If patients participate in SDM and eventually opt for CKM, patients and their families should sign a confirmation form for the temporary decision to forgo dialysis if deemed necessary. Obtaining a confirmation form is not mandatory and is sometimes omitted to respect patients’ decisions. It is important that all healthcare team personnel record the content of discussions with patients and their families and prepare summary reports to share them with them. Even after confirmation forms are provided, the patient’s decision needs to be reviewed when their disease status changes. It is also important to provide psychological care to family members and grief care.
For patients that opted for CKM but still visit healthcare facilities regularly, healthcare teams should assess their disease status, provide necessary palliative care, and confirm whether their decision has changed. If patients now request dialysis, healthcare teams should initiate it in accordance with their verbal instruction, discuss healthcare management and care strategies again with the patients and their families, and obtain a confirmation form for withdrawal of the decision if deemed necessary .
Considerations when providing information on CKM (Table 2)
In cases where the Miawase approach is judged to be one of the best options for respecting patients’ dignity at EOL, healthcare teams should propose the approach to patients with decision-making capacity or to the families of patients who do not have such capacity. The teams should support them, following the decision-making process laid out in the proposal. Healthcare teams should provide information not only about CKM, but also about reducing the duration and frequency of dialysis therapy .
Process for providing information about CKM to patients or their families who opt for Miawase
As explained in the proposal , patients have the right to decide and when they opt for the Miawase approach, the reasons for that decision should be identified through adequate discussions. If patients whose life can be sustained by initiating or continuing dialysis opt for Miawase, it is advisable to provide easy-to-understand written information on the advantages and disadvantages of medical care and obtain an advance directive from them.
In cases where the families of patients without decision-making capacity request Miawase, healthcare teams should consult any advance directives made or verbal instruction given when the patients had decision-making capacity and then confirm their decision and the reasons for it.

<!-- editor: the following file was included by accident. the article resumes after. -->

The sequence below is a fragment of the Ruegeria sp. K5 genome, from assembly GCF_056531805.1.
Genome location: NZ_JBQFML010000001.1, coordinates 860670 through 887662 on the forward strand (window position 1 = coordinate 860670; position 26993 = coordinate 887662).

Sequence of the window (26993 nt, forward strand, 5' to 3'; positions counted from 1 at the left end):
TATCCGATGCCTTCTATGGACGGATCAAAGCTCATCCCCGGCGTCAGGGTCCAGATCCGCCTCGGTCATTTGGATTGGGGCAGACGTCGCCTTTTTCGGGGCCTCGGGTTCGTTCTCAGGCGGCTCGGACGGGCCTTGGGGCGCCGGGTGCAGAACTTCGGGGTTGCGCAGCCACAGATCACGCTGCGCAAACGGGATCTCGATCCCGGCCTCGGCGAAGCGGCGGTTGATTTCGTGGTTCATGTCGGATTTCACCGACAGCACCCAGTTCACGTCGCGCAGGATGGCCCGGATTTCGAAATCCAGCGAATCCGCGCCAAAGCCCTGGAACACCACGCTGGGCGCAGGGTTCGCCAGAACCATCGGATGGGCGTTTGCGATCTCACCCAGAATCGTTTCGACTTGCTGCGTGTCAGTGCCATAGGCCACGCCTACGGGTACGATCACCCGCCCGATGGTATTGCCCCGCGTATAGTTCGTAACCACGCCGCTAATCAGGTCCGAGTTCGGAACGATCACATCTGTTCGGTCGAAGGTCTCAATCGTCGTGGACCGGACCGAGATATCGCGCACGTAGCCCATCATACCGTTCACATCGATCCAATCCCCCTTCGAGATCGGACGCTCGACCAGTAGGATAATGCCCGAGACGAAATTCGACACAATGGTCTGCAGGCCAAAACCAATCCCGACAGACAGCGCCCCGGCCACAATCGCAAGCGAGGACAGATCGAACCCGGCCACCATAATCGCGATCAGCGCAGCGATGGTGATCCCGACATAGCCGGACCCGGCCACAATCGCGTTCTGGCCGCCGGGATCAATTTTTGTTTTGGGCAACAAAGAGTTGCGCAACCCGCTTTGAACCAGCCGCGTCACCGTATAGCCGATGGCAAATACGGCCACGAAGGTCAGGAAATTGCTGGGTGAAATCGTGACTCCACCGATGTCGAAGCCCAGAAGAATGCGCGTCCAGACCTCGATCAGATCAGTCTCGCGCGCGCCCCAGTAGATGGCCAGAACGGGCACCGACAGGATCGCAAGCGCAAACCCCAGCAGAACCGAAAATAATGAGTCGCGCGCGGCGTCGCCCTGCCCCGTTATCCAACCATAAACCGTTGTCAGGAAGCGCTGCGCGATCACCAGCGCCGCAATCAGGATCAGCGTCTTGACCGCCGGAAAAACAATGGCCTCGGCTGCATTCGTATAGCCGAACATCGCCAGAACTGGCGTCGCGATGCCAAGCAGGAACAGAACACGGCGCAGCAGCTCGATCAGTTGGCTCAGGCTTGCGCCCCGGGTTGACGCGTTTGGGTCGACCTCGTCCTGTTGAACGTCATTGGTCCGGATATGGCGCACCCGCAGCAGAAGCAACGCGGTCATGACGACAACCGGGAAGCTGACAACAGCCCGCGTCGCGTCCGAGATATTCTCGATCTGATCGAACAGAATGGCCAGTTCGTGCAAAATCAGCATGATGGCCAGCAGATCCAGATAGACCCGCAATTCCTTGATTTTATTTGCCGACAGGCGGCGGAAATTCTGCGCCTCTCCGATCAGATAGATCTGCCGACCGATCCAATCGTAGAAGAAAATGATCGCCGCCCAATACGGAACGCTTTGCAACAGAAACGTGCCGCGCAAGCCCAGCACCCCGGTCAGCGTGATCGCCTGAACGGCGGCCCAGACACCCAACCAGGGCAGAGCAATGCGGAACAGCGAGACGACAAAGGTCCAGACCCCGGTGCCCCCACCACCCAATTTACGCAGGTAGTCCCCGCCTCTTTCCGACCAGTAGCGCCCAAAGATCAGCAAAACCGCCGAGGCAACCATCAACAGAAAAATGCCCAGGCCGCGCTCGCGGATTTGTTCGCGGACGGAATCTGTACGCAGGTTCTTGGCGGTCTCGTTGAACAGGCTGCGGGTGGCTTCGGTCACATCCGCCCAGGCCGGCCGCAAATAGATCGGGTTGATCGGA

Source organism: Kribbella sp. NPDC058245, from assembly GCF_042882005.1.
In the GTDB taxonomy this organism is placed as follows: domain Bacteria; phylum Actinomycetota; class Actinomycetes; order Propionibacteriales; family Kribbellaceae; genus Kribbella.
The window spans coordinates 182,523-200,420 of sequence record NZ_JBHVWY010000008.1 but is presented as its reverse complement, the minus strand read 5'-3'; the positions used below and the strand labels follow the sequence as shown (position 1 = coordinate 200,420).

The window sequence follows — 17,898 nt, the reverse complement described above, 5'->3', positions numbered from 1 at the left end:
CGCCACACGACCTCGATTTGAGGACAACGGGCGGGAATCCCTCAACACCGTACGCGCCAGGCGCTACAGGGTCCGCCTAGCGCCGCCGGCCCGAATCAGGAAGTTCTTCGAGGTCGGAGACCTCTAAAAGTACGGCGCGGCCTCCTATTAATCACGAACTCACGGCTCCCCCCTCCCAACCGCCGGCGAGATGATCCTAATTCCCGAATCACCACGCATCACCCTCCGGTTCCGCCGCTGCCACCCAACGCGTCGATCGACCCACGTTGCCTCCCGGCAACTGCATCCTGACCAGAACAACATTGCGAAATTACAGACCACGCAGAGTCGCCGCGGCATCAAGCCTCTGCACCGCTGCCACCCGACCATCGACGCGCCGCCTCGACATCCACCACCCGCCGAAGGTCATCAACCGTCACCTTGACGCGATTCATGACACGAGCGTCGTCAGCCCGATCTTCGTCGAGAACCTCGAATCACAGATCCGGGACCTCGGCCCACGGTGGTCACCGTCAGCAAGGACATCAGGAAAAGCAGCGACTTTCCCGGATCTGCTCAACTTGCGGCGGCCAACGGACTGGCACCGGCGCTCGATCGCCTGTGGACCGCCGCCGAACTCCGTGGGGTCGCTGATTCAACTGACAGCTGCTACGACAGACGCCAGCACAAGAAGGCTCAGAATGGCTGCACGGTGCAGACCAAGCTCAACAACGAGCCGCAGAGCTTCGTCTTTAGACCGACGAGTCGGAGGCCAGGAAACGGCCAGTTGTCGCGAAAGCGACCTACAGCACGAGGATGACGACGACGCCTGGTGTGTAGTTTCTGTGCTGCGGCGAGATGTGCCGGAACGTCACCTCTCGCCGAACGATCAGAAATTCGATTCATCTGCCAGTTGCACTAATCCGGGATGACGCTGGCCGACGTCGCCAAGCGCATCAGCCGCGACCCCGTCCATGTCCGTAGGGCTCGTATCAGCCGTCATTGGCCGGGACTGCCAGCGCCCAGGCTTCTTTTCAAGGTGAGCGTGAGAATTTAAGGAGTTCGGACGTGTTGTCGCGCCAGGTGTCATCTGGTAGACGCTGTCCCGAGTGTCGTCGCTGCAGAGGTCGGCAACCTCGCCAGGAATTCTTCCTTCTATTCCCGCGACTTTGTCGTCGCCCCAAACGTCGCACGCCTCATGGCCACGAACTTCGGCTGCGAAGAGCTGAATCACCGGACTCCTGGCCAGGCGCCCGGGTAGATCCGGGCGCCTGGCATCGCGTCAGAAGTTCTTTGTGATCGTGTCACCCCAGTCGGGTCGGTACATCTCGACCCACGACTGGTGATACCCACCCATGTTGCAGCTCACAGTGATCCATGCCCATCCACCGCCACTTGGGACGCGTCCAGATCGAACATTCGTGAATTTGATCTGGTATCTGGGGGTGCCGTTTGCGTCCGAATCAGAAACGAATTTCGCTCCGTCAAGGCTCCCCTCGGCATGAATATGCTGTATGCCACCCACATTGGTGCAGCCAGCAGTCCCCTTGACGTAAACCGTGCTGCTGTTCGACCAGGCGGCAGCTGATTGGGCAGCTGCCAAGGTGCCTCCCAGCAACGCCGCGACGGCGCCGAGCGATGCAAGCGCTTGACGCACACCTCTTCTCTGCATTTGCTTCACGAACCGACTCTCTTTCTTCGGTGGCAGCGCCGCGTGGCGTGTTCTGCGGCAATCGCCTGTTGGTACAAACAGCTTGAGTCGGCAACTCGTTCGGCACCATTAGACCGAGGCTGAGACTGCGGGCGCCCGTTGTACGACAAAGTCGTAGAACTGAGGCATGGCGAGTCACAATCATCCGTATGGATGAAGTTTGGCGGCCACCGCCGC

Healthcare teams should try to understand patients’ anxieties and various problems, have discussions with them and their families so that they are motivated to live, and thus identify measures aligned with the patients’ interests. For patients with psychological or social problems, specific interventions should be considered.
Patients with decision-making capacity have the right to receive clear and appropriate information and the right to accept or decline healthcare based on their own decisions, regardless of whether they are in the EOL stage. For patients not yet in the EOL stage who request Miawase, EOL is considered to begin when a physician diagnoses ESKD that requires maintenance dialysis as life-sustaining treatment. The patient’s decision is the final decision at that time and must be respected. Healthcare teams must be aware that patients may change their decision, and therefore, they must continuously be ready to initiate dialysis for them and to provide them with information about a time-limited trial of dialysis. The most important element of human dignity is autonomy, and the decision to opt for CKM must be respected in cases where consensus was reached among the patient, family, and healthcare team following a thorough discussion of all options based on appropriately shared, essential information. If deemed necessary, healthcare teams should obtain a confirmation form from the patients and their families about the decision to opt for Miawase, and the teams should provide palliative care consistent with patients’ wishes. In fact, palliative care is necessary even before the Miawase decision is made, and appropriate palliative care must be provided on an individual basis. When any healthcare team member discusses the selection of healthcare management and care with patients or their families, the discussion must be documented and a summary of the content shared with them.